RTD Board eyes fixes in wake of critical report on internal audit division

The RTD Board of Directors this week heard a bleak analysis of its internal audit division and immediately pledged to make changes.

The report, conducted as a peer review by the American Public Transportation Association (APTA), did not pull punches. The report listed 17 blunt recommendations to improve the audit division’s systems, procedures, planning, charter, reporting structure, staffing, follow-through, independence, record-keeping and its own quality assurance process.

Overall, the report said the division fails to meet the Institute of Internal Auditors International Professional Practices Framework, also known as “The Standards,” 171 pages of “authoritative guidance on the internal audit profession.” The IPPF book, now on order for RTD staff as a reference document, “presents internationally consistent mandatory and strongly recommended guidance for the practice of internal auditing anywhere in the world.”

The report said the RTD staff members in the division have the talent and training to handle the task.

“Where improvement is needed is the application to the standards,” said Michael J. Fucilli, former auditor general for the Metropolitan Transportation Authority in New York City.

Fucilli was one of five transit peers who conducted the report. Others were from Cleveland and Washington, D.C.

Given the size of RTD’s budget, Fucilli said, the division should employ five staff members. Currently, two staff members are assigned to the division (though the budget calls for three). San Francisco’s public transit system, with a similar budget size, has nine staffers in its internal audit division.

“Absolutely sobering,” RTD Director Shontel Lewis said, echoing the thoughts of many other directors. “Essentially, the Board needs to step up and get started.”

RTD Board Chair Angie Rivera-Malpiede called the report “incredible work” that will serve as a “resource guide” that will “serve our agency and our community for decades to come.”

The peer review audit – conducted as a demonstration model of how such internal audits should be organized, conducted, prepared and presented – grew out of a request to APTA from RTD General Manager and CEO Debra A. Johnson and Rivera-Malpiede. The audit request was made in January and the work, including interviews with 12 members of RTD leadership, was conducted in February and March.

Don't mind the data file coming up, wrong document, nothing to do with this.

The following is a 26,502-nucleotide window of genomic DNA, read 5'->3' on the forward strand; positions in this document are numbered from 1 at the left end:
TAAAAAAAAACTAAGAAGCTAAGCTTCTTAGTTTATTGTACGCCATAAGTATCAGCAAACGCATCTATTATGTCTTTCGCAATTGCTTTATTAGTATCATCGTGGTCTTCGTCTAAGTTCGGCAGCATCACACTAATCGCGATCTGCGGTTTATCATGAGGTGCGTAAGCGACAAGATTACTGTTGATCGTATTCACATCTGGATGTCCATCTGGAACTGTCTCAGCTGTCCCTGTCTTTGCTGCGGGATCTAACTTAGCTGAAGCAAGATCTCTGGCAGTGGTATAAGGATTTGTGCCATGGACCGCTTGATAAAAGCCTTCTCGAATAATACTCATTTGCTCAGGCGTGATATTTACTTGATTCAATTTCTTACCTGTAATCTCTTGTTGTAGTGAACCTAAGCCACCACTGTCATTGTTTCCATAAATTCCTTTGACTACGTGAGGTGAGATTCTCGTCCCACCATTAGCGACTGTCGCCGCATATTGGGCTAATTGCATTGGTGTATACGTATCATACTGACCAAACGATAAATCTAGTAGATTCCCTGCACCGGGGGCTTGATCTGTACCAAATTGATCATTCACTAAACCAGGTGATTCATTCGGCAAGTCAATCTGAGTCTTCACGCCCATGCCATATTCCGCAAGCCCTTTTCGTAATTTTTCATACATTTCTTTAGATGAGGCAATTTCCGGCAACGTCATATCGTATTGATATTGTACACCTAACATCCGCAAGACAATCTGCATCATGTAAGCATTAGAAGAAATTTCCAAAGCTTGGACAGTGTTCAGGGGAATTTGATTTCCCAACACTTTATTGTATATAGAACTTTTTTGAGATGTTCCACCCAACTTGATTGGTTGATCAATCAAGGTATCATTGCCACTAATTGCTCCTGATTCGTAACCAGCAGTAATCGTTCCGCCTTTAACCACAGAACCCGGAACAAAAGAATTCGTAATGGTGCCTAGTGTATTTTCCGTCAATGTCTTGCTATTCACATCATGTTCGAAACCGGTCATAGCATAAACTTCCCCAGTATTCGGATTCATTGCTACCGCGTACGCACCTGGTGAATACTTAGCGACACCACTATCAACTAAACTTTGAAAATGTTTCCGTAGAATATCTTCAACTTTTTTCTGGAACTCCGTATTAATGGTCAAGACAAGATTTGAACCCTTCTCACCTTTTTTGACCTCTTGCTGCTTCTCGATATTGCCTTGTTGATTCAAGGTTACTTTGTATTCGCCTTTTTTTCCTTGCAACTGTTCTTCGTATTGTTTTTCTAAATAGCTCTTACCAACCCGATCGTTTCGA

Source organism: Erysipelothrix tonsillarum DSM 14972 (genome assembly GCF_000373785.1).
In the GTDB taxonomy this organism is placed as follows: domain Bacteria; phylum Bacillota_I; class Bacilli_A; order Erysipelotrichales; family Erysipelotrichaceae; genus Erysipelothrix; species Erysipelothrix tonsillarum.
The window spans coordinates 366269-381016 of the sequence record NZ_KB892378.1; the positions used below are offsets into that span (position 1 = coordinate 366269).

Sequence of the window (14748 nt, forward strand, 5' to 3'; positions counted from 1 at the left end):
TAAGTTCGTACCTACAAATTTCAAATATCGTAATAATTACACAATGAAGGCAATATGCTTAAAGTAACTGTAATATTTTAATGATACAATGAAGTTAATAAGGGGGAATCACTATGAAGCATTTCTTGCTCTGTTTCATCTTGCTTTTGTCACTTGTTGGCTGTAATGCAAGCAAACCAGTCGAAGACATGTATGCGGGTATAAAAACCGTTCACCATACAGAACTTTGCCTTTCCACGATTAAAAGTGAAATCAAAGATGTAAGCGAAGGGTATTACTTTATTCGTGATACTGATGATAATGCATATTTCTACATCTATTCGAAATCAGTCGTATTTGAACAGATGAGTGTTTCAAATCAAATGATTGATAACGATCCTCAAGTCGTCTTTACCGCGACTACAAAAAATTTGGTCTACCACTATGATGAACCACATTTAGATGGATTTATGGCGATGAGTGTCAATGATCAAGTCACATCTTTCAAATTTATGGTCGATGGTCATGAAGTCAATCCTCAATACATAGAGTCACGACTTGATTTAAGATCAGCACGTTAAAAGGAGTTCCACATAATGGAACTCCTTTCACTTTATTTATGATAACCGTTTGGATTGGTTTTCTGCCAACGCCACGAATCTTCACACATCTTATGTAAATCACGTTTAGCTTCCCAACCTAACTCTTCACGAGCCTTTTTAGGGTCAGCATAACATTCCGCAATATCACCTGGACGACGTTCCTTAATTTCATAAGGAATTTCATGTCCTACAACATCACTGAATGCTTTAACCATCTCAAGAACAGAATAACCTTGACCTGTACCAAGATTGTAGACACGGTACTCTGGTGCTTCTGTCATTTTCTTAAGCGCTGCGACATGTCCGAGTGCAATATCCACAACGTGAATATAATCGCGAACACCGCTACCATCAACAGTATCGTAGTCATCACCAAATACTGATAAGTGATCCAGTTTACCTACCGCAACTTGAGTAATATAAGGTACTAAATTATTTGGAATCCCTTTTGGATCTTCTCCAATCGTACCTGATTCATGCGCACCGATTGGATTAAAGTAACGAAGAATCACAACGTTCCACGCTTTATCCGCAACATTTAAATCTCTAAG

The resulting 71-page report found a need to revisit RTD’s bylaws so they include explicit language about the intent of the internal audit division and also detail the roles and responsibilities of the Board in overseeing the division’s work. The division reports directly to the General Manager and CEO but should also have a “dotted line” connection to report to the Board as well, the report states.

Getting the foundational structures right was hammered home in the report on major points around communication – between the internal audit division and RTD leadership, around communication with the Board and its finance committee, and between the finance committee chair and the internal audit manager, “particularly when the auditor reasonably believes that a matter would impact the health, safety and welfare of RTD, its riders or its employees, or would otherwise constitute an emergency in the mind of a reasonable person.”

The report found fault in the division’s inability to follow up on recommendations it was making to improve effectiveness and efficiency of RTD operations.

“If you’re not going to follow up on the recommendations, don’t do the audit,” Fucilli said. However, he complimented the staff for its “robust” choice of topics and subjects to investigate. “They are not picking easy audits,” he said.

The report found that RTD audits don’t clearly outline their plan or approach to the work ahead. RTD internal auditors don’t clearly state each audit’s objective, and auditors don’t do a good job of keeping track of the time put into each analysis. “We have to be efficient and effective if we are going to measure other people’s efficiency and effectiveness,” Fucilli said.

The report also found that some of RTD’s audit report conclusions did not match the audit objectives. The conclusions also did not incorporate the official five elements of an audit’s finding – criteria, conclusion, impact, management response and recommendation.

“This is a good opportunity to really know what we need to do,” RTD Director Vince Buzek said. He complimented General Manager Johnson and Board Chair Rivera-Malpiede “for getting the audit report going.”

RTD Director Bobby Dishell called the findings “really illuminating” and said they provide highly detailed recommendations for “the changes we need to make.”

“We have a lot of problems here, and we own those as a Board,” said Director Erik Davidson, who underscored the need for the Board to have a working relationship with the internal audit division.

Johnson called the report “an opportunity to course-correct. There is an opportunity for us to level-set what we are doing collectively. This will chart our path forward. As I shared with you all before I came into the organization, I was going to turn over the rocks, and we’re uncovering more rocks. But you know we’re in a quarry, and that doesn’t mean we can’t get out. And now it gives us an opportunity to step back and discern what it is we need to do.”

RTD Director Peggy Catlin thanked the authors of the report for writing it in such a way that it serves as a “resource guide” going forward. Making the changes, she said, “is vitally important for this organization and for the risks that we face. As hard as it is for many of us to receive it, I think it needed to be done, and it's a good starting point.”